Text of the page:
March 8, 2010

Senate committee delays official budget action a week

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By Andy Rosen
Andy@MarylandReporter.com

The Senate won’t start making decisions on the state budget for another week, after pushing back the Monday date for subcommittees to start making cuts to Gov. Martin O’Malley’s $32 billion proposal.

Budget and Taxation Committee Chairman Ulysses Currie, D-Prince George’s, blamed February snow for the delay, and said his panel needs another week to go over the budget and decide about legislation that might affect it.

“Because of the snow, we really got behind. We only have one day for hearings, and all other committees have five,” Currie said, pointing out that budget committees need to spend the bulk of their time going over agency budgets.

Currie said his committee is still working on O’Malley’s proposal to extend and alter the state’s historic redevelopment tax credit. The program is popular with developers and homeowners, but it is due to expire this year.

The $5 million in the governor’s proposed budget for next year can’t be spent without re-authorization of the program. Currie said he wasn’t sure the credit would pass.

Senate Majority Leader Ed Kasemeyer, D-Baltimore and Howard, vice chair of the full budget committee and chairman of its subcommittee on health, education and human resources, said there’s also discussion about cutting legislative spending mandates that drive up costs for programs such as higher education, K-12 education and health care.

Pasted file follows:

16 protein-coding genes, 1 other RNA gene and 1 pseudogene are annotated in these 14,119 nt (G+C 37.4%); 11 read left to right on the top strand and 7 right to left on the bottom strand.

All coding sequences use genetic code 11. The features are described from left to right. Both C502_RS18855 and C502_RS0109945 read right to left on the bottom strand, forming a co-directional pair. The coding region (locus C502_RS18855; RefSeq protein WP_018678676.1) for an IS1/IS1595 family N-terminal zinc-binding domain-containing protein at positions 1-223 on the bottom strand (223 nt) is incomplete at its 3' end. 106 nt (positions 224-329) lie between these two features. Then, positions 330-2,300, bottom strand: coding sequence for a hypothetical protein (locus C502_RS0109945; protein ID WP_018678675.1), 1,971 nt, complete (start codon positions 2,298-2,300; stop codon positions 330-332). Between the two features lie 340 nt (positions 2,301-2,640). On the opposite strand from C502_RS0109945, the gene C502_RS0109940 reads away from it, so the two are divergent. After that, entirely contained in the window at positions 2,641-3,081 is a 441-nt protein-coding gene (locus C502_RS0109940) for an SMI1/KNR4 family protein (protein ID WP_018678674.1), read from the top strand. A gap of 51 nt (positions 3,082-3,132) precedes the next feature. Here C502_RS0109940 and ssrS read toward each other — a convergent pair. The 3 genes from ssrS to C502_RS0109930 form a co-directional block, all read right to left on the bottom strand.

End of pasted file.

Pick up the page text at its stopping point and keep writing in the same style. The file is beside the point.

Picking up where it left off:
“Some major things are still out there in terms of how we want to structure” spending, Kasemeyer said.

In many legislative votes, the outcome is predetermined before the roll is called. This is particularly true in the case of budget decisions. Committees work through staff recommendations, often making up their minds along the way. The decisions don’t become final until a formal vote is taken, though.

This year, it’s the Senate’s turn to move the budget out of committee first. From year to year, the two chambers alternate responsibility for taking the first whack at the spending, which they are only allowed to cut. The House delayed its decisions by a week last year too, as delegates waited for more information about the newly-passed federal stimulus package.

Sen. David Brinkley, R-Carroll and Frederick, who sits on the Budget and Taxation Committee, said the snow caused big problems because budget subcommittees had to juggle several different agency hearings, and a one-day cancellation can lead to a week of delay.

He pointed out that the delay will also give lawmakers a chance to look at the state revenue estimates that are due to be released on Wednesday.

The Senate budget committee chairman said he expects the panel to approve the continued payment of the $145,000 salary of the chief of staff for the secretary of Veterans Affairs, despite a staff recommendation to cut the new post that pays 80 percent more than the salary of the secretary himself